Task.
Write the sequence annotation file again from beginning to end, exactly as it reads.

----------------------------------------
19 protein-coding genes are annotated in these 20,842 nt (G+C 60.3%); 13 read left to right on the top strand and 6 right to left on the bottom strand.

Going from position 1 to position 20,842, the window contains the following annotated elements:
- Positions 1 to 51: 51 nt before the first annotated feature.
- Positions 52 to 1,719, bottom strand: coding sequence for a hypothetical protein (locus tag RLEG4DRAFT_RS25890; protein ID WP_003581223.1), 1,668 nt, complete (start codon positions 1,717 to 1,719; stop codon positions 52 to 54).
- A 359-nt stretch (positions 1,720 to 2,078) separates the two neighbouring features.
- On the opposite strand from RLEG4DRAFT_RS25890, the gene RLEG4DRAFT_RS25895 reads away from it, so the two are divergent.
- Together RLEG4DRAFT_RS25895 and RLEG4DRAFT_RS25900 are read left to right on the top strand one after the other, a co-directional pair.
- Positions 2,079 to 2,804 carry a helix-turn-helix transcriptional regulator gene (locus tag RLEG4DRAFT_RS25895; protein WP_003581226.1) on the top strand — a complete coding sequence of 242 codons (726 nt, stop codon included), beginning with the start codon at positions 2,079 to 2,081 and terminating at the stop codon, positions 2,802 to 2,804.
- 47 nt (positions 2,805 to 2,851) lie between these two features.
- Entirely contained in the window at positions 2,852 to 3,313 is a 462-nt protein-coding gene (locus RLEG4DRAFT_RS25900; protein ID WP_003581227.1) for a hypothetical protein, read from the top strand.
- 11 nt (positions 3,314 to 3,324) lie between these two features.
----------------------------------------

19 protein-coding genes are annotated in these 20,842 nt (G+C 60.3%); 13 read left to right on the top strand and 6 right to left on the bottom strand.

Going from position 1 to position 20,842, the window contains the following annotated elements:
- Positions 1 to 51: 51 nt before the first annotated feature.
- Positions 52 to 1,719, bottom strand: coding sequence for a hypothetical protein (locus tag RLEG4DRAFT_RS25890; protein ID WP_003581223.1), 1,668 nt, complete (start codon positions 1,717 to 1,719; stop codon positions 52 to 54).
- A 359-nt stretch (positions 1,720 to 2,078) separates the two neighbouring features.
- On the opposite strand from RLEG4DRAFT_RS25890, the gene RLEG4DRAFT_RS25895 reads away from it, so the two are divergent.
- Together RLEG4DRAFT_RS25895 and RLEG4DRAFT_RS25900 are read left to right on the top strand one after the other, a co-directional pair.
- Positions 2,079 to 2,804 carry a helix-turn-helix transcriptional regulator gene (locus tag RLEG4DRAFT_RS25895; protein WP_003581226.1) on the top strand — a complete coding sequence of 242 codons (726 nt, stop codon included), beginning with the start codon at positions 2,079 to 2,081 and terminating at the stop codon, positions 2,802 to 2,804.
- 47 nt (positions 2,805 to 2,851) lie between these two features.
- Entirely contained in the window at positions 2,852 to 3,313 is a 462-nt protein-coding gene (locus RLEG4DRAFT_RS25900; protein ID WP_003581227.1) for a hypothetical protein, read from the top strand.
- 11 nt (positions 3,314 to 3,324) lie between these two features.